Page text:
Lebanon's Modern and Contemporary Art Museum
Last week, I spent the better half of a day becoming acquainted with the Modern and Contemporary Art Museum of Lebanon situated on the hills above Qartaba in a town called Alita. A mere seven-minute drive from the freeway, this art sanctuary is nestled in a pristine cradle of verdant Lebanese nature overlooking the Adonis Valley and the Mediterranean Sea.
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|MACAM is nestled in the hills of Alita above Qartaba
How is it we never hear of these wonderful bastions of art, culture, and creativity that decorate our storied landscape?
Allow me to fill you in. The story of MACAM begins with a sprightly art lover and prolific writer named Cesar Nammour. For years, Cesar, now 81, found himself collecting and storing art pieces that would otherwise have been cast into the dark dungeons of oblivion. With no appointed home or master, these relics needed a foster parent to preserve and oversee their safekeeping.
Eventually, Cesar was actively sought out by artists to adopt their artwork, and tight on space, he set his sights on a decommissioned factory in Alita. Thus, in 2013 MACAM came to be, spread across a vast 4,000 square meters that is home to hundreds of sculptures, installations, and video art. This art is contributed by over 100 different artists from around the world who can trace their ancestry to Lebanon.
|Concrete partitions like these dot the Beiruti landscape, particularly in the downtown area
|Replica of an old, abandoned residence
Cesar and his partner, Gabriela Schaub, who hails from the Black Forest of Germany, reside on the premises and are wholly dedicated to this art haven. The modern art category counts ceramics as well as stone, metal, and wood sculptures. The contemporary collection predominantly comprises installations, designed to make a bold statement and better suited as exhibits for display purposes.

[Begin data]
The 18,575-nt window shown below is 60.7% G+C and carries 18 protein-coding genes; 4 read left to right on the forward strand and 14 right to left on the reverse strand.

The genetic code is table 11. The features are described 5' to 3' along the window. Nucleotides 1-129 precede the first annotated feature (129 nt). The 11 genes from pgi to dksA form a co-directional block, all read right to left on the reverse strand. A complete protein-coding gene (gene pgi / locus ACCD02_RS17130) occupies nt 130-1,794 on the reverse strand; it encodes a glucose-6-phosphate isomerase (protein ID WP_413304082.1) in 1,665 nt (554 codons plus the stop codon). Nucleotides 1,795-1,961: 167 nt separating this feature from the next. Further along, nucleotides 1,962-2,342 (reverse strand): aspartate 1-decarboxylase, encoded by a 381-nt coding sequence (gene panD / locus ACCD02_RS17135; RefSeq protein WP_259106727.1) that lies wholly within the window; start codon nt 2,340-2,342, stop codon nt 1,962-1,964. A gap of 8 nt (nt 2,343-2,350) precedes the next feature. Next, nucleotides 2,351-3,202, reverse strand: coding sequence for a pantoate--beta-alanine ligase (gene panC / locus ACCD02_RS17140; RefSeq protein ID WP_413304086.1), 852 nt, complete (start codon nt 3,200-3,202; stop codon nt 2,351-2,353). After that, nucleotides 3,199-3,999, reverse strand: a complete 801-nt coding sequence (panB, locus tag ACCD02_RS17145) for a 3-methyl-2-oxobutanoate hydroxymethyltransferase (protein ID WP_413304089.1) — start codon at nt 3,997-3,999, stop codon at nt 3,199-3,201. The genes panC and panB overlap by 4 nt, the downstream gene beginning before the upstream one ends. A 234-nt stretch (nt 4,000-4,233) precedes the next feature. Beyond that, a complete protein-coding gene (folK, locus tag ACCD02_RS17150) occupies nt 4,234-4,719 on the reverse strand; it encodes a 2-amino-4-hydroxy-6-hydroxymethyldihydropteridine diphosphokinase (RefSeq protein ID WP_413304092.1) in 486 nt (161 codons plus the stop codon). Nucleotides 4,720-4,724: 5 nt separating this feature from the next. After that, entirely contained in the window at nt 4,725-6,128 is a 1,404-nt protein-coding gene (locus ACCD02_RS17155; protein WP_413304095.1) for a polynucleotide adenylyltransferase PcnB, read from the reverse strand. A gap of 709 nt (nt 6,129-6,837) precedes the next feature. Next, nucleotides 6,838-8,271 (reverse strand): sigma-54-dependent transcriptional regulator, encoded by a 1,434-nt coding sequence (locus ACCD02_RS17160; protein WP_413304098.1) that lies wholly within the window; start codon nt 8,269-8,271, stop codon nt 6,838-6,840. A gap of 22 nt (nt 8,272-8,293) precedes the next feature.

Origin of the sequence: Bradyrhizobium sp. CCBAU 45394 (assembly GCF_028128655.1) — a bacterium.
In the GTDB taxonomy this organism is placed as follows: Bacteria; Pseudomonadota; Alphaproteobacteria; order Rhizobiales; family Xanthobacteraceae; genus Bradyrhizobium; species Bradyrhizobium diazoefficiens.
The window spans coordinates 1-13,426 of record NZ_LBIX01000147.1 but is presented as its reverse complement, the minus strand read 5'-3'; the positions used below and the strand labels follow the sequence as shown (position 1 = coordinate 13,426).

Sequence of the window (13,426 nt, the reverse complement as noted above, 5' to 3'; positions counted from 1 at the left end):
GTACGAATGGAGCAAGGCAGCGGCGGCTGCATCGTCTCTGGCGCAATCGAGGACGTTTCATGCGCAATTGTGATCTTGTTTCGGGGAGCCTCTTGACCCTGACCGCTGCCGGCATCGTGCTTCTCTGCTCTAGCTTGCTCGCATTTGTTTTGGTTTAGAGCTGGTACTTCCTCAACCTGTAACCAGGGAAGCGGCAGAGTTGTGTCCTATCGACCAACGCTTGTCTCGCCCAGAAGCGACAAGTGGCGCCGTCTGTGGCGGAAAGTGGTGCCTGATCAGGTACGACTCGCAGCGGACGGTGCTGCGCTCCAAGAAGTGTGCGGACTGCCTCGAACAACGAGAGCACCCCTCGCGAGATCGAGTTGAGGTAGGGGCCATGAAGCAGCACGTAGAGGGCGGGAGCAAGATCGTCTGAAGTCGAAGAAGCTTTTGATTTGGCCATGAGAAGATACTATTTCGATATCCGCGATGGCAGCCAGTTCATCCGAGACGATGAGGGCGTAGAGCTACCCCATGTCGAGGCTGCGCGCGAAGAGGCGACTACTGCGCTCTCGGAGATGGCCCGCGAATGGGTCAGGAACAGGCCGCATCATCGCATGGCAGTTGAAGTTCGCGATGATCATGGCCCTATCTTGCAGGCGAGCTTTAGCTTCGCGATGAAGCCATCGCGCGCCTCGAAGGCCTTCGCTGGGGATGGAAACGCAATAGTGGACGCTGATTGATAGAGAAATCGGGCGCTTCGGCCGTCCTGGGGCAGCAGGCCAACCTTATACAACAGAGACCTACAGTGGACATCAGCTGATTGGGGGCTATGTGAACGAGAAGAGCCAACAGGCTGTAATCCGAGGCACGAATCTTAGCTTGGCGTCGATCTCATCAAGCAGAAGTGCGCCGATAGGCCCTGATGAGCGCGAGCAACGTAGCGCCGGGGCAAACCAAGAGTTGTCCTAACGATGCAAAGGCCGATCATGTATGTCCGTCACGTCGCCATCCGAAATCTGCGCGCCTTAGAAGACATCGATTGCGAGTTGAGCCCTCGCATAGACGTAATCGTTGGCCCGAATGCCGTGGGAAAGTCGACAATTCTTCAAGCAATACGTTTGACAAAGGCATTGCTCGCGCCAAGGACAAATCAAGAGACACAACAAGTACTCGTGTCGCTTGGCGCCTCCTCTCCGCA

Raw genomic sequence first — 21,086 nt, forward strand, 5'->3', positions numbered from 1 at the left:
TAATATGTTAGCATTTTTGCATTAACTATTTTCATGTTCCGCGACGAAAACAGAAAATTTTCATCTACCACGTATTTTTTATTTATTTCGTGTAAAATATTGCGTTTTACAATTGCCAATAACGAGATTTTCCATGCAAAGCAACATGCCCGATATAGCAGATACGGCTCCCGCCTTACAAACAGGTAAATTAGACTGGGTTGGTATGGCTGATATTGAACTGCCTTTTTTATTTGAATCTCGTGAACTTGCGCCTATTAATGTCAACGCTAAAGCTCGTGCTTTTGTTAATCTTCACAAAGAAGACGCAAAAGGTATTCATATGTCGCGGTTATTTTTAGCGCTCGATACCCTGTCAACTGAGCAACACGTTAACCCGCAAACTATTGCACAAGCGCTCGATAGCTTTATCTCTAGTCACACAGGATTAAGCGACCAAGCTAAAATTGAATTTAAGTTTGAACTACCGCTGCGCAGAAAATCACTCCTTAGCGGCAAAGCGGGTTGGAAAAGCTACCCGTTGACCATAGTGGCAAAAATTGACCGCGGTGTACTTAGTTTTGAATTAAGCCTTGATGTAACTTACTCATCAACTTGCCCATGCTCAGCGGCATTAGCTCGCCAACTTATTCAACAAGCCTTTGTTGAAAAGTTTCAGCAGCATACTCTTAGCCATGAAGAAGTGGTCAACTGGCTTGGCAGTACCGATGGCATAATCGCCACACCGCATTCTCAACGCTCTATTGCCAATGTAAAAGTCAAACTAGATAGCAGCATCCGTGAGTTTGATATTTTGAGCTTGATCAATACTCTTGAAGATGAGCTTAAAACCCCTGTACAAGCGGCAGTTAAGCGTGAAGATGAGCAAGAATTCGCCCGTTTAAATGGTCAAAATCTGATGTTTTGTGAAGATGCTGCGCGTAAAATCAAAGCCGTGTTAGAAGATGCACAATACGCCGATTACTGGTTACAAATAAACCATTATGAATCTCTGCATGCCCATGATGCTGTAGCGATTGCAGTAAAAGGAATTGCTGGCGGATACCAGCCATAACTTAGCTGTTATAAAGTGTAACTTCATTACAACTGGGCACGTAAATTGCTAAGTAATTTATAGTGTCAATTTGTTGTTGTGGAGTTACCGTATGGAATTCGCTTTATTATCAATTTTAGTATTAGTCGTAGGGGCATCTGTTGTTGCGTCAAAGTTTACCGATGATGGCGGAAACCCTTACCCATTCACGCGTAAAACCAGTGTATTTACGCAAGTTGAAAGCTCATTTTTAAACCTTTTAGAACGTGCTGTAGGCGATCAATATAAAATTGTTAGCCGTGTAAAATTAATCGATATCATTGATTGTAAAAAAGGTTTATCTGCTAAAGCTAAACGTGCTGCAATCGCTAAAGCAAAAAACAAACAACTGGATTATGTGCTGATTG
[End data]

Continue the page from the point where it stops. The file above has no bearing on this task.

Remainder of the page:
|Nada Sehnaoui's "To Sweep" installation art (2011)
MACAM is by no means a passive experience where art is beheld and admired. On the contrary, Cesar’s objective from the get-go is to invite children to the space and encourage their imaginations to run wild. An atelier to that end packs in all kinds of objects we’d deem useless – plastic water bottles, cardboard rolls, trinkets, and general knickknacks – where kids are encouraged to construct their own 3-D artwork. In addition, tours and workshops are organized for appropriate age levels tailored to visiting school classes and summer campers.
|Kids' creative workspace
|It is evident that children's imaginations know no limits!
It is imperative to note that MACAM’s archive department holds a treasure trove of information about art in Lebanon. The Recto Verso Library in Beirut features a sizeable collection of books on art, and the museum itself pays homage to the memory of art through careful documentation and archiving.
As I slowly weaved my way through the exhibits last week, I made it a point to read the profiles of the artists and couldn’t help but notice that many of them are not formally educated or trained in the fine arts! Some discovered their passion midway through a career in a technical or scientific domain. In fact, our clay instructor May Abboud, who led a workshop on pottery at the close of the tour and whose art appears in the Ceramics wing of MACAM, was a professor of mathematics at the Lebanese American University. This only reinforces the idea that we have much to learn and explore about ourselves, our hobbies and our interests, regardless of age, academic background, or creed.
I highly encourage you and your families to spend a day browsing MACAM. The location is a respite from the hustle and bustle of the city, and you’ll feel cathartically purged just taking in the air, landscape, and scenery. The museum is no doubt a refuge in its own right, a tribute to the slogan that “Art lives here” in this permanent dwelling, art that, in Cesar’s eloquent words, “comes into being…and breathes life into us at every encounter.”
|Cesar Nammour believes that each piece of art has its own soul
Visiting Hours: Fri, Sat, Sun 10 AM - 7 PM, or weekdays by appointment